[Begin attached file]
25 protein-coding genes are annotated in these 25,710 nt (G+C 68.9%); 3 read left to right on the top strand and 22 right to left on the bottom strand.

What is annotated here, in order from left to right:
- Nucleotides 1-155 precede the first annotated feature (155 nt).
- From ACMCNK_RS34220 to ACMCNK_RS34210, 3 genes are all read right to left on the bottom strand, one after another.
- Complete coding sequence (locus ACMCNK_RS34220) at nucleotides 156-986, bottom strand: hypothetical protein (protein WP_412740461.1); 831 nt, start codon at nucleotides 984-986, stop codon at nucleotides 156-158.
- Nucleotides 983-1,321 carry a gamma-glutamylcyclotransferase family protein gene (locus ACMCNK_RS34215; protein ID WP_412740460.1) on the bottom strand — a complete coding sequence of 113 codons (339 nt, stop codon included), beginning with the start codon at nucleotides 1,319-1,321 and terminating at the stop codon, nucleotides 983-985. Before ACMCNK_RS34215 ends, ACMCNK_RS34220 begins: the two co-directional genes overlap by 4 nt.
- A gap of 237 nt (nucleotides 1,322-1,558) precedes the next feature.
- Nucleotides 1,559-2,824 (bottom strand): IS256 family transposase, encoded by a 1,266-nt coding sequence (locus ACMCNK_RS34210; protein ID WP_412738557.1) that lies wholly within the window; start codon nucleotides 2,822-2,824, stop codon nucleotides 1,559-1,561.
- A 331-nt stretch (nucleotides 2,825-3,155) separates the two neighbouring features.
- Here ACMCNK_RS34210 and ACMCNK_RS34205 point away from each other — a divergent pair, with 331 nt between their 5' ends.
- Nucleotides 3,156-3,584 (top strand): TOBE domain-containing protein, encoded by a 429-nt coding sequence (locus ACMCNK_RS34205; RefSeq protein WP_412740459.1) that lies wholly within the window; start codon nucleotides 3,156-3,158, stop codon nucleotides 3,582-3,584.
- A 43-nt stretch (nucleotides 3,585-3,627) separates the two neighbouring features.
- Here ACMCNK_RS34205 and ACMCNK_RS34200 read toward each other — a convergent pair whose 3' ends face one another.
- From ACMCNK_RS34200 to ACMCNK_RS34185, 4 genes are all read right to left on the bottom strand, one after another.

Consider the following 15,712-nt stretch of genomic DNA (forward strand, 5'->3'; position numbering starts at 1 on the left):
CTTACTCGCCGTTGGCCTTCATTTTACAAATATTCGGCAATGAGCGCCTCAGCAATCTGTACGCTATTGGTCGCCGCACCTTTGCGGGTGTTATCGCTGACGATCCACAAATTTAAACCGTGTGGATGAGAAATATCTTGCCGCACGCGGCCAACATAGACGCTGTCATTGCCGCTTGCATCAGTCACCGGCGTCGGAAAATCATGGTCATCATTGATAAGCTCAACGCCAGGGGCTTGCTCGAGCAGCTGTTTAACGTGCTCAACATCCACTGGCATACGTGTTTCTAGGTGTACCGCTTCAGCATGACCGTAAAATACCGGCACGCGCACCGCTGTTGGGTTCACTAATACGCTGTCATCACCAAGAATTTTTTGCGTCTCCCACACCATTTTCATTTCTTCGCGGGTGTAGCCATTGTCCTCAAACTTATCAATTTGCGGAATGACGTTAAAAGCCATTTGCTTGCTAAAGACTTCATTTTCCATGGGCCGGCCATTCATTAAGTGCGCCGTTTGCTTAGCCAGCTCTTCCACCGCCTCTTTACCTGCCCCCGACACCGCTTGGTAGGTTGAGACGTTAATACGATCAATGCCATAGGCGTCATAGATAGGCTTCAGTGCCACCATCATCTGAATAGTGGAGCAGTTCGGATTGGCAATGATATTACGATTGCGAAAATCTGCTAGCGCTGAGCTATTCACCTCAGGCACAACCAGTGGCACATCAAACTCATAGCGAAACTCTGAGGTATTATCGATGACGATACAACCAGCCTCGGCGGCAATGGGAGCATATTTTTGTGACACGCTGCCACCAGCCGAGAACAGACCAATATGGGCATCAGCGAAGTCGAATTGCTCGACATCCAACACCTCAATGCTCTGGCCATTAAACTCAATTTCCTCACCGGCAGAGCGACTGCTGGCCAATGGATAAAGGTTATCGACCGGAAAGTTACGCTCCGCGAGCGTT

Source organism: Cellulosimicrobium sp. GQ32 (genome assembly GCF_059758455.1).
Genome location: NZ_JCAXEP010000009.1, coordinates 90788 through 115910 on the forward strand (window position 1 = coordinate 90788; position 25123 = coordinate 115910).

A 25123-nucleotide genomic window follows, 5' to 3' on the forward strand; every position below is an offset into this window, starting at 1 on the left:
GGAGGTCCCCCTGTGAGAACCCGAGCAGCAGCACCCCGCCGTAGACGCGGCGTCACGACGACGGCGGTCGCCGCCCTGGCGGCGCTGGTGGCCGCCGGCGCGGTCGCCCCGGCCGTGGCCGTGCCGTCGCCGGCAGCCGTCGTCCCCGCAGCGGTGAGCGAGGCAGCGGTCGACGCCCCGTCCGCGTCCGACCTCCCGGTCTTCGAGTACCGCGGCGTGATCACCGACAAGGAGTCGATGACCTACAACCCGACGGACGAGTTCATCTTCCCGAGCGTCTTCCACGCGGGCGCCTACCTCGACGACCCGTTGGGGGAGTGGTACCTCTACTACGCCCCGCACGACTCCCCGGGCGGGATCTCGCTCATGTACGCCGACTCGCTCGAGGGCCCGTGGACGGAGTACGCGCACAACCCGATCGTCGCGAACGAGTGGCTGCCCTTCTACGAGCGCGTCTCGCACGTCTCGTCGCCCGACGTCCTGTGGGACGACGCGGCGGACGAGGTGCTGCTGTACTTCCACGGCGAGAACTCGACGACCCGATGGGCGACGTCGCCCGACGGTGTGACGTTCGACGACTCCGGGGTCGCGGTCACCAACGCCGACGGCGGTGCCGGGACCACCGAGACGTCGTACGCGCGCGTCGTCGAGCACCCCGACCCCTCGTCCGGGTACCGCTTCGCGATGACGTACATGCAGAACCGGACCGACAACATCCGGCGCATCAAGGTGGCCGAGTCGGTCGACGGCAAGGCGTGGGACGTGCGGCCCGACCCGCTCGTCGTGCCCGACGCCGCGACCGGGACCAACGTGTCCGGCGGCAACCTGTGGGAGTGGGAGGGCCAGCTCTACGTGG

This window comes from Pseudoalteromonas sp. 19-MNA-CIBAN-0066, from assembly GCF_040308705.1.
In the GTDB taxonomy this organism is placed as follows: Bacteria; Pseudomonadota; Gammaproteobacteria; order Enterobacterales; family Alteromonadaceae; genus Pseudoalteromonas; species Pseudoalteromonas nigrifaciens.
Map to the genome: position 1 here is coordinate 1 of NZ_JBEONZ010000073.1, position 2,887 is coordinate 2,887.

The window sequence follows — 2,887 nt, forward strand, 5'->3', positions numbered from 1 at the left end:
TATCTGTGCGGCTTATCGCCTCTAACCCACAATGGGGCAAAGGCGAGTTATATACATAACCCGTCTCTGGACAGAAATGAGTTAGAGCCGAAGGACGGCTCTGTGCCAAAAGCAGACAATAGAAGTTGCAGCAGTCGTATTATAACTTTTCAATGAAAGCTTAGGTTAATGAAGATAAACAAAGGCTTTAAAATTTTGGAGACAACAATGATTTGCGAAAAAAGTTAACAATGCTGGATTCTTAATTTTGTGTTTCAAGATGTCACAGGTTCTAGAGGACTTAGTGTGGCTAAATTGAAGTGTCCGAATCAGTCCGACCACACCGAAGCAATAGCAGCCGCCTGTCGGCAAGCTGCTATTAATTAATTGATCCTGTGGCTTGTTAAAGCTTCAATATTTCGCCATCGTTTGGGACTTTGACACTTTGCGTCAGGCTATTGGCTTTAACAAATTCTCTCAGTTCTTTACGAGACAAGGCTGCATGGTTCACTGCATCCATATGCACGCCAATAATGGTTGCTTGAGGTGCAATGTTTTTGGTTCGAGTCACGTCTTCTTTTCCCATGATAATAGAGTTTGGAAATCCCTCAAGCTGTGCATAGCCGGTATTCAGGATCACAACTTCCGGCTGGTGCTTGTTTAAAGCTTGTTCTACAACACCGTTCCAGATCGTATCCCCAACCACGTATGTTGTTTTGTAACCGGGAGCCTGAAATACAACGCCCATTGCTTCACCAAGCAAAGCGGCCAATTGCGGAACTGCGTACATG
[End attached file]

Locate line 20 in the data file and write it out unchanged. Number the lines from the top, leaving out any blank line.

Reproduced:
GGAGGTCCCCCTGTGAGAACCCGAGCAGCAGCACCCCGCCGTAGACGCGGCGTCACGACGACGGCGGTCGCCGCCCTGGCGGCGCTGGTGGCCGCCGGCGCGGTCGCCCCGGCCGTGGCCGTGCCGTCGCCGGCAGCCGTCGTCCCCGCAGCGGTGAGCGAGGCAGCGGTCGACGCCCCGTCCGCGTCCGACCTCCCGGTCTTCGAGTACCGCGGCGTGATCACCGACAAGGAGTCGATGACCTACAACCCGACGGACGAGTTCATCTTCCCGAGCGTCTTCCACGCGGGCGCCTACCTCGACGACCCGTTGGGGGAGTGGTACCTCTACTACGCCCCGCACGACTCCCCGGGCGGGATCTCGCTCATGTACGCCGACTCGCTCGAGGGCCCGTGGACGGAGTACGCGCACAACCCGATCGTCGCGAACGAGTGGCTGCCCTTCTACGAGCGCGTCTCGCACGTCTCGTCGCCCGACGTCCTGTGGGACGACGCGGCGGACGAGGTGCTGCTGTACTTCCACGGCGAGAACTCGACGACCCGATGGGCGACGTCGCCCGACGGTGTGACGTTCGACGACTCCGGGGTCGCGGTCACCAACGCCGACGGCGGTGCCGGGACCACCGAGACGTCGTACGCGCGCGTCGTCGAGCACCCCGACCCCTCGTCCGGGTACCGCTTCGCGATGACGTACATGCAGAACCGGACCGACAACATCCGGCGCATCAAGGTGGCCGAGTCGGTCGACGGCAAGGCGTGGGACGTGCGGCCCGACCCGCTCGTCGTGCCCGACGCCGCGACCGGGACCAACGTGTCCGGCGGCAACCTGTGGGAGTGGGAGGGCCAGCTCTACGTGG